American Library Association • October 17, 2014

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ALA membership system upgrade

iMIS 20 membership system logo

Sherri Vanyek writes: “The iMIS 20 membership system upgrade is scheduled for 5 p.m. Central time, Friday, October 17. The ALA membership database will be put in read-only mode at that time. Members will still be able to register for the Midwinter Meeting, log on to and make updates to ALA Connect. Members will not be able to save data to the iMIS membership system (update contact information, renew membership, register for a webinar, make donations, reset passwords, or volunteer for a committee). The upgrade will be in place on Monday, October 20.”...

ITTS News, Oct. 14

Mick Ebeling to speak at Midwinter President’s Program

Mick Ebeling

ALA Midwinter Meeting attendees will hear an inspiring message about finding creative solutions to real-world problems by looking at them differently. Film and TV producer Mick Ebeling (right), author of Not Impossible: The Art and the Joy of Doing What Couldn’t Be Done (Atria Books, January 2015) will be welcomed by ALA President Courtney Young as the featured speaker at the ALA President’s Program on Sunday, February 1. On the cutting edge of the new Maker Movement, Ebeling is succeeding in finding ways to create and share new, simple, DIY technologies....

Office of ALA Governance, Oct. 10

Sponsored Content

Frank Menchaca

Curriculum alignment at Gale

Frank Menchaca, Senior Vice President, Global Project Management, Gale, National Geographic Learning

At Gale these days, our product and go-to-market strategies have all centered on answering a single question: how do we help libraries provide value that they can measure and demonstrate to their stakeholders?

Gale logoOne initiative dedicated to advancing this cause is our new curriculum alignment service. This involves a deep and extensive consultation with a customer to identify: What are their metrics of value; who are the stakeholders that evaluate those metrics, and how does a Gale product demonstrate that value?...


Seven STEM apps designed by students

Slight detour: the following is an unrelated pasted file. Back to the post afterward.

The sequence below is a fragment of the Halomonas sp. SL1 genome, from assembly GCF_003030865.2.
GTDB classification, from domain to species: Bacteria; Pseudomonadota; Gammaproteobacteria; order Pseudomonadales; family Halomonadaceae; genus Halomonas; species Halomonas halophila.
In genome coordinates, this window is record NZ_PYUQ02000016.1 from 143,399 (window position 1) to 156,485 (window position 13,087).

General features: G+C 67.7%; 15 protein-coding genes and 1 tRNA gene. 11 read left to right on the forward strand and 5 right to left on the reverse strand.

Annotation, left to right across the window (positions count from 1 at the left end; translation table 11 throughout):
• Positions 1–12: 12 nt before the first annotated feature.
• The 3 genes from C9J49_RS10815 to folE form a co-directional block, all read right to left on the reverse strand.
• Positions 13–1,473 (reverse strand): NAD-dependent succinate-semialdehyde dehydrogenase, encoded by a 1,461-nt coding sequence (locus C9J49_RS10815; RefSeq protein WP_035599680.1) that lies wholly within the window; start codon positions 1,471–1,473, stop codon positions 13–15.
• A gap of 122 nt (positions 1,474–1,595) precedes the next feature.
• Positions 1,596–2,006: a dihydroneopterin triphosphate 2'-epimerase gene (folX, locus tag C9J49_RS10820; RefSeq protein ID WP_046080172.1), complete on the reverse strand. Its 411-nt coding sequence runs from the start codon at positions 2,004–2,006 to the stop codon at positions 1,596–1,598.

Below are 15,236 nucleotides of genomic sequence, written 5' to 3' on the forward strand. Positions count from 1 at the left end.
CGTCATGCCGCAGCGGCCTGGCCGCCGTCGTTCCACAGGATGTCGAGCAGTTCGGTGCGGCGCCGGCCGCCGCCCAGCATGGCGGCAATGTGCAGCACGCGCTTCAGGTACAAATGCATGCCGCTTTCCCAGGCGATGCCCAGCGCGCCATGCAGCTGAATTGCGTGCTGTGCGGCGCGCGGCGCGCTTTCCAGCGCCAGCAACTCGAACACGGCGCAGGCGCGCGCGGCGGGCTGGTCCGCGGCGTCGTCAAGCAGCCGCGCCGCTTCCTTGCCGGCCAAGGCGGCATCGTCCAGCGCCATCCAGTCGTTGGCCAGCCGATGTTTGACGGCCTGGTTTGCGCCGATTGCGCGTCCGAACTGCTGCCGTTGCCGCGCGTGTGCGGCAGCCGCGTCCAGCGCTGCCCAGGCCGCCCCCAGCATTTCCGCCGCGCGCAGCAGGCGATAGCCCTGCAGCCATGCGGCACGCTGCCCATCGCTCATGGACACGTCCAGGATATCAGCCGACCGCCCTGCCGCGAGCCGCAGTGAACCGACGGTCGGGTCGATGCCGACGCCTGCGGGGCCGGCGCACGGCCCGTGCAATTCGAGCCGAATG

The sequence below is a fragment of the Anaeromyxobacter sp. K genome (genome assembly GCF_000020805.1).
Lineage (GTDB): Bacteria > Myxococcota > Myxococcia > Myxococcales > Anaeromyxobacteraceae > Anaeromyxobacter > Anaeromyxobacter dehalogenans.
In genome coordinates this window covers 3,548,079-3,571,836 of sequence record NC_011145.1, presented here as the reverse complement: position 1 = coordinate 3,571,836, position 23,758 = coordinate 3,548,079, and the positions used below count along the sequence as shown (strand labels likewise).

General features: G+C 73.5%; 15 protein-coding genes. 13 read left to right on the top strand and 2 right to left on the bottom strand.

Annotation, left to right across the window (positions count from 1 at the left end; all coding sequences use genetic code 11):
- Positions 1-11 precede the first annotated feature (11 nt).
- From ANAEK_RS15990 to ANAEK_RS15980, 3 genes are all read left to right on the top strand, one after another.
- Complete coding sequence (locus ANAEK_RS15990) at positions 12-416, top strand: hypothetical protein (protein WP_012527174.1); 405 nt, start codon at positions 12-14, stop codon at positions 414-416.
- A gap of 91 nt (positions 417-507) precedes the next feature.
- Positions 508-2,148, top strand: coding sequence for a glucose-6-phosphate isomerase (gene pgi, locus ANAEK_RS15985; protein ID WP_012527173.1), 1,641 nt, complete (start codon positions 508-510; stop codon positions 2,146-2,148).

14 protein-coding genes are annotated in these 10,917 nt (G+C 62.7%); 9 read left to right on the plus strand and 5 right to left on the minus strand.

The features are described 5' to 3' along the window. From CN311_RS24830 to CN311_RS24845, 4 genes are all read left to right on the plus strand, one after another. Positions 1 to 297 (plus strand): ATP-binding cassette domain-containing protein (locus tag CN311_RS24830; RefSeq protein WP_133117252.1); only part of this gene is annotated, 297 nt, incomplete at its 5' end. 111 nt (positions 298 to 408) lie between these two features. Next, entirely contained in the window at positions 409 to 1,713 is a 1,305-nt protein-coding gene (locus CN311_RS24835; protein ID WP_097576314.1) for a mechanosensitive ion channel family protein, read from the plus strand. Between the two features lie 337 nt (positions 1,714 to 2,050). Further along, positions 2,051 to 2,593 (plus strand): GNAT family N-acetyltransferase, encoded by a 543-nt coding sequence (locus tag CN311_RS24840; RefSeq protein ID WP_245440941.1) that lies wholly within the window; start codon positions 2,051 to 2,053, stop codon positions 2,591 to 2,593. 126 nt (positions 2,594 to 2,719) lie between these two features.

STEMBox, designed by 15-year-old Nicolas Badila

Michael Sharnoff writes: “On October 2 in Washington, D.C., I had the privilege to meet with 20 student fellows, ages 15–25, selected for their video game and app prototypes that address social issues in their community. These future ed-tech leaders did a fantastic job of not only promoting STEM fields, but also dissuading the naysayers that the US lacks innovation in education and technology. The fellows presented their projects to the Obama administration and will receive an innovation grant to help further develop their game or app.”...

eSchool News, Oct. 13

Project Muse

Highland Park, Texas, schools using Challenged Book list as a ban guide

Seven books challenged, then reinstated, at Highland Park Independent School District

The Highland Park, Texas, Independent School District has been in the news recently regarding seven books that were unilaterally suspended in September from the English curriculum by Superintendent Dawson Orr. While the superintendent has since reinstated those books to the reading list, there is still much discussion about district policy, book selection, and permission slips. According to the Department of Curriculum and Instruction, parent permission slips should be sent home for all books that are on the ALA Top 10 Challenged Book List by Year, going back 10 years....

OIF Blog, Oct. 16; Dallas Morning News, Sept. 29; New Yorker, Oct. 1

ALA Midwinter Meeting

The time has come to legally define Fair Use

ARL's Code of Best Practices in Fair Use

Jessamyn West writes: “I’m a librarian. Sharing within the limits of the law is what we do. Sometimes if the sharing laws are restrictive, we work towards changing those laws. We match patrons with the content that they want in the format that they prefer, optimally. Fair Use is a legally outlined exception to copyright law that permits limited use of copyrighted material without asking for permission. Putting a music clip in a YouTube video or a screenshot in your magazine article? Might be fair use, might not.”...

The Open Standard, Oct. 14

The four flavors of makerspaces

Milwaukee Makerspace

Ellyssa Kroski writes: “Did you know that there are many different types of makerspaces, each with their own set of unique characteristics? This was news to me until recently so I thought I’d pass along my research on what I found were the important distinctions as well as important links. The four kinds are: FabLabs, Hackerspaces, TechShops, and Makerspaces. Real Makerspaces are creative, DIY spaces where people can gather to create, invent, and learn. They usually have 3D printers as well as electronic equipment available.”...

iLibrarian, Oct. 15

The chemistry of book aromas

What causes the smell of new and old books? Infographic

Andy Brunning writes: “Everyone’s familiar with the weirdly intoxicating scent of old books. Similarly, who doesn’t enjoy riffling through the pages of a newly purchased book and breathing in the crisp aroma of new paper and freshly printed ink? As with all aromas, the origins can be traced back to a number of chemical constituents, so we can examine the processes and compounds that can contribute to both.”...

Compound Interest, June 1

29 moments any librarian knows all too well

I don’t remember the title, but it’s blue

Arianna Rebolini writes: “When a patron wants you to find a book, based only on the vaguest detail. When a patron is shocked that you know a bestseller off the top of your head. Conversely, the shame of forgetting the name of a book you know you know. When you find the perfect source just after a patron has left.”...

BuzzFeed Books, Oct. 16

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